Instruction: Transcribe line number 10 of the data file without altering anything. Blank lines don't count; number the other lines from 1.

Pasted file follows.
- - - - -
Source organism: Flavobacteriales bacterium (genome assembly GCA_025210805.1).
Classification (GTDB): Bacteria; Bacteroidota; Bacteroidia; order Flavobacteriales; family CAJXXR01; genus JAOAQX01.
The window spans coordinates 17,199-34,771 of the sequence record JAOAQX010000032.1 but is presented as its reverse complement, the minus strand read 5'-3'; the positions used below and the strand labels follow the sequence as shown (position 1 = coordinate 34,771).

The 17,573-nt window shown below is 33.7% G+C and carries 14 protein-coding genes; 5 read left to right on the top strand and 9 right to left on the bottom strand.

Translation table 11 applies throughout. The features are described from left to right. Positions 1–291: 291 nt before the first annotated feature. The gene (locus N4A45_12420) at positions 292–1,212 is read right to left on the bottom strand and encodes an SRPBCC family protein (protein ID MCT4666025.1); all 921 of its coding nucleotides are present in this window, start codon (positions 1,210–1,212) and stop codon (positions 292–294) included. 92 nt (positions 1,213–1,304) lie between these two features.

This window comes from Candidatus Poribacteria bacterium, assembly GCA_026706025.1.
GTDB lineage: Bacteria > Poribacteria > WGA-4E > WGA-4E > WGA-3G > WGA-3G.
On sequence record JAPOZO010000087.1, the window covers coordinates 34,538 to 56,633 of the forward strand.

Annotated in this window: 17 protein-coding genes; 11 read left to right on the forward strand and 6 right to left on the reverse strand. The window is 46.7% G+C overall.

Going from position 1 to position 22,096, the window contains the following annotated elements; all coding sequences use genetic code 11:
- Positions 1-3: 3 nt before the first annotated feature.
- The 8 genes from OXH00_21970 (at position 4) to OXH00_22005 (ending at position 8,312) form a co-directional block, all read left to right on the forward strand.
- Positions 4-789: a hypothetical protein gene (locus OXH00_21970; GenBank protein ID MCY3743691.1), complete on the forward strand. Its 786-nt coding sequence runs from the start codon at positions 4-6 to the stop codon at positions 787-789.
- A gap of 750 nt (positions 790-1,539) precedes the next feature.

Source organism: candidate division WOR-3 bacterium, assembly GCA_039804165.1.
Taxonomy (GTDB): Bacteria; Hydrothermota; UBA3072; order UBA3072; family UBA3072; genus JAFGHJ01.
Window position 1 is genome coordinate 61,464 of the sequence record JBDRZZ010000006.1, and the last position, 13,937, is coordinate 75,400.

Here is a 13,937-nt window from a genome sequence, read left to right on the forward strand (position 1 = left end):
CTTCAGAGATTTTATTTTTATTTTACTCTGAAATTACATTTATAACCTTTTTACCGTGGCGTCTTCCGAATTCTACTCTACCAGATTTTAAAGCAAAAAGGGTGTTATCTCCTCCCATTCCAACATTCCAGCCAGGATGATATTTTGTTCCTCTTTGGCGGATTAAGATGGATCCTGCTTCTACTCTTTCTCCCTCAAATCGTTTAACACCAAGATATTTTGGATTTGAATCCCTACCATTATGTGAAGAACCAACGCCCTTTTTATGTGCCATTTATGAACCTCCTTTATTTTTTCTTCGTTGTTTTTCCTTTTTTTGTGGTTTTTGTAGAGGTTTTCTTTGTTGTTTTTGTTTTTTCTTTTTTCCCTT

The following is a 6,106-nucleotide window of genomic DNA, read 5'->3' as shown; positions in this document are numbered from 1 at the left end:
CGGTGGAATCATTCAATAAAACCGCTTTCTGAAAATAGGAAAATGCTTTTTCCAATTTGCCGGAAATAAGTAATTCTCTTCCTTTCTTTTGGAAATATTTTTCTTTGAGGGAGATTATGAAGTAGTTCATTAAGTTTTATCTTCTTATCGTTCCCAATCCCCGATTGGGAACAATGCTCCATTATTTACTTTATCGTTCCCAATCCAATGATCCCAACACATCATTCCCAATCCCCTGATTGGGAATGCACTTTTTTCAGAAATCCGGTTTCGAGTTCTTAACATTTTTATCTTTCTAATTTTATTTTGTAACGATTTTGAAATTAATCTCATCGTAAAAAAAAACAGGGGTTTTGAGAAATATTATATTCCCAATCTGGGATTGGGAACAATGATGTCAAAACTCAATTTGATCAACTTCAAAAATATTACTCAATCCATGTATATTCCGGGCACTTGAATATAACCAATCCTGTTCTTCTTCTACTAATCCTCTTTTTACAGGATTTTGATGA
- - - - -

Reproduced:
Going from position 1 to position 22,096, the window contains the following annotated elements; all coding sequences use genetic code 11: